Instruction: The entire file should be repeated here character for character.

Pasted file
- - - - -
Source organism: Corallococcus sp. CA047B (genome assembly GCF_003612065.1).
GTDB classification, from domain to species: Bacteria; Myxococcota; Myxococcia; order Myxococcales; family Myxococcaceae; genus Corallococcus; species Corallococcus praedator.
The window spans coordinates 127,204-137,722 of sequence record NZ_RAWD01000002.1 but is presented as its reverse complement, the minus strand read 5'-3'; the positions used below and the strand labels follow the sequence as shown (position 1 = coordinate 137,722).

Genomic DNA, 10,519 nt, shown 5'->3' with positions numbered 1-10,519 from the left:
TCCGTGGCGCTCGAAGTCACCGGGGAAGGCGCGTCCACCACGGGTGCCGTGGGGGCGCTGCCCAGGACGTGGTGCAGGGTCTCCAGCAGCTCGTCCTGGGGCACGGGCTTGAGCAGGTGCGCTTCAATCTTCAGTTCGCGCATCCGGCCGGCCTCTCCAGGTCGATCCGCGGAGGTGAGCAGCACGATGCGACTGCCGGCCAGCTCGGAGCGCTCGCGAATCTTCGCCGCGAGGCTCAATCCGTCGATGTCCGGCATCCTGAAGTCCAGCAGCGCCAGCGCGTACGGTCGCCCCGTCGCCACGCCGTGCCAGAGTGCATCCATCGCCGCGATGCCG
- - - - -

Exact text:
Source organism: Corallococcus sp. CA047B (genome assembly GCF_003612065.1).
GTDB classification, from domain to species: Bacteria; Myxococcota; Myxococcia; order Myxococcales; family Myxococcaceae; genus Corallococcus; species Corallococcus praedator.
The window spans coordinates 127,204-137,722 of sequence record NZ_RAWD01000002.1 but is presented as its reverse complement, the minus strand read 5'-3'; the positions used below and the strand labels follow the sequence as shown (position 1 = coordinate 137,722).

Genomic DNA, 10,519 nt, shown 5'->3' with positions numbered 1-10,519 from the left:
TCCGTGGCGCTCGAAGTCACCGGGGAAGGCGCGTCCACCACGGGTGCCGTGGGGGCGCTGCCCAGGACGTGGTGCAGGGTCTCCAGCAGCTCGTCCTGGGGCACGGGCTTGAGCAGGTGCGCTTCAATCTTCAGTTCGCGCATCCGGCCGGCCTCTCCAGGTCGATCCGCGGAGGTGAGCAGCACGATGCGACTGCCGGCCAGCTCGGAGCGCTCGCGAATCTTCGCCGCGAGGCTCAATCCGTCGATGTCCGGCATCCTGAAGTCCAGCAGCGCCAGCGCGTACGGTCGCCCCGTCGCCACGCCGTGCCAGAGTGCATCCATCGCCGCGATGCCG